Attract The Work You Want

Throughout your career as an executive, entrepreneur or creative professional you will have to write compelling career documents that highlight your gifts, strengths and experience.

Regardless if it’s your resume, CV, professional bio, proposal, pitch or executive summary, you want to write from your power, purpose and soul.

You want each of these key career documents to broadcast who you are and what you bring to every project, team and organization. You want your brilliance to leap off the page and immediately “WOW” the reader into the right course of action.

When you first focus on activities that have you come alive, it will be easier for the right keywords and phrases to spill out of you and onto the page.

Focus on activities that help you feel more energetic and enthusiastic about your career again. Then you’ll find yourself having fun preparing these key documents and naturally want to share them with others.

In the final part of this three-part series, I share ten brand new practical, creative and spiritual career success strategies that will help you create a winning document and attract more of the opportunities that you really want.

10 Strategies To Write An Opportunity Magnet Resume

1. Add quantitative values to your achievements. Dollars raised, dollars saved, clients served, teams managed, events produced, tickets sold, etc.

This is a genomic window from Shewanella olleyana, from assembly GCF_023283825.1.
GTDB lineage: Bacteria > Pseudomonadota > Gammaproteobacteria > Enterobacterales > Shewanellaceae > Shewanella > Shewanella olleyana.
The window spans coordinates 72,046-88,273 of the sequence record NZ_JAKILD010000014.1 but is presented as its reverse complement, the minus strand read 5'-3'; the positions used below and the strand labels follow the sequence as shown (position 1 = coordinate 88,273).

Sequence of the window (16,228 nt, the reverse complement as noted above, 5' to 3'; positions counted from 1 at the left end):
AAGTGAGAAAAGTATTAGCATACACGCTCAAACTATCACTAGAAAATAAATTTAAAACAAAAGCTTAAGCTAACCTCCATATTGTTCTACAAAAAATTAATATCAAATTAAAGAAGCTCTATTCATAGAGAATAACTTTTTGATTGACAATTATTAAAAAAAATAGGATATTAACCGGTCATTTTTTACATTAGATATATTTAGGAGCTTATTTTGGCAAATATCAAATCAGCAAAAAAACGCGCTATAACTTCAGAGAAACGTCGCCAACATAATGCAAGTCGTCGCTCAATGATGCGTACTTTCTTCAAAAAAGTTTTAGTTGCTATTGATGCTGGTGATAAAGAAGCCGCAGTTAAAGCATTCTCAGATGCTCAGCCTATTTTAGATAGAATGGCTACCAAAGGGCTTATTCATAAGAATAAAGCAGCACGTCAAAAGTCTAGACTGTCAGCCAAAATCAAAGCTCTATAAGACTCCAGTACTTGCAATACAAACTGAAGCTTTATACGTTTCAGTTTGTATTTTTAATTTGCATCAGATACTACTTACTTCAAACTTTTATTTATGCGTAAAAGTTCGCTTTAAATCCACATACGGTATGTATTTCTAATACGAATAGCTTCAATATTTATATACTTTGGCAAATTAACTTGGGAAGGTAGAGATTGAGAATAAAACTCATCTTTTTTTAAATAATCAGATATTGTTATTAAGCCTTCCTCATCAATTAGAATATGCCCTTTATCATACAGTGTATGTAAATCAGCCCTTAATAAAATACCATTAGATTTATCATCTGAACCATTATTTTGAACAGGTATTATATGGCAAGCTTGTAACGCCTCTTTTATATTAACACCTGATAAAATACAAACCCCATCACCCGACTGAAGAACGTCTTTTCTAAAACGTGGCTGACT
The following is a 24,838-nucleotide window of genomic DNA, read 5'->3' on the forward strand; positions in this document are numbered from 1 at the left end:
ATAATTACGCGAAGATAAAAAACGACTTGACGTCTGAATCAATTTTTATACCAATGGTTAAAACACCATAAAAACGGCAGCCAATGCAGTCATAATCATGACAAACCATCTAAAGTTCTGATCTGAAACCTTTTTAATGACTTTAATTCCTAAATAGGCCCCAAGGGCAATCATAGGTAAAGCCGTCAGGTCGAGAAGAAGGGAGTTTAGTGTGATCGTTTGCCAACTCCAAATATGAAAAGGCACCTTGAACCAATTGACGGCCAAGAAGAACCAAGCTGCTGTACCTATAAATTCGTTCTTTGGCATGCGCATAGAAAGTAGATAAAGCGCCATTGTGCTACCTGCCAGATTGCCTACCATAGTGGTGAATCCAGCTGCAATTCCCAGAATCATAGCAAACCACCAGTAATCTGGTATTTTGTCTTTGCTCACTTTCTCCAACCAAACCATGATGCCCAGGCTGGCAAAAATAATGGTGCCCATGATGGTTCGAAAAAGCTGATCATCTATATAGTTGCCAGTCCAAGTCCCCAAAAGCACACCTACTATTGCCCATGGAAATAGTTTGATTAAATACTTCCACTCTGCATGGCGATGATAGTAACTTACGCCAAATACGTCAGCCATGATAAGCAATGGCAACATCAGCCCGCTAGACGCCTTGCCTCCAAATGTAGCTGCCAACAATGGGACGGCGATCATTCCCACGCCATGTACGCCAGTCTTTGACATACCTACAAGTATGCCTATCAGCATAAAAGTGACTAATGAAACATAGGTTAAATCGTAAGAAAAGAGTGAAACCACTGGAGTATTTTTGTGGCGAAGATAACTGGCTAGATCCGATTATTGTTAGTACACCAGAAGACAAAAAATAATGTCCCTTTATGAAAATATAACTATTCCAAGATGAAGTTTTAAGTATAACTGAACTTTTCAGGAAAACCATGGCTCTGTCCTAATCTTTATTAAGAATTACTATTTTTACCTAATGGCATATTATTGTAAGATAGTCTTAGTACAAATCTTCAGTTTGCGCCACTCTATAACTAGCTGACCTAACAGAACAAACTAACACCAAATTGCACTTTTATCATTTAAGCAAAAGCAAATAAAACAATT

2. Attend a networking event of like-minded colleagues. Choose an event that feels less like work and more like you are connecting to new and old colleagues, clients and joint venture partners.

3. Browse one of your favorite stores. Choose a store that inspires you, renews your creativity, and reminds you of the purposeful career and/or business that you are committed to having.

4. Visit the websites of professional resume writers. Most have sample resumes, CVs, professional bios and executive summaries for you to view. Choose a format that speaks to your heart and soul and will best highlight your skills, knowledge and experience.

5. Schedule an informational interview with a leader in your industry. Find out what critical skills are needed to succeed and thrive in your field. Then make sure to highlight the skills you already have.

6. Act as if you’re writing someone else’s resume, CV, pitch or proposal. Take your emotions out of the writing process. Pretend it’s a homework assignment that only you and your teacher will see.

7. Write where you are most inspired. Your environment influences your flow and the work that you produce. Instead of forcing yourself to work against your natural rhythm, embrace the environments that help you produce your best work.

8. Sleep on it. Allow your heart and soul to digest what opportunities you really want to attract. After a good night’s rest, you’ll discover what needs to be added and removed from your document.

9. Review a job description of one of your “dream” positions. Identify the transferrable skills that you currently possess and the ones that you need to gain experience in and develop.

10. Make a list of 5 people in your network to ask for help. Get feedback on your document from people who want to help you succeed in your career. Gain insight from their different perspectives and points-of-view.

You don’t have to do all of these. You just have to do the ones that help you write from your power and soul and have you produce a strength-based document that attracts more of the opportunities that you want.



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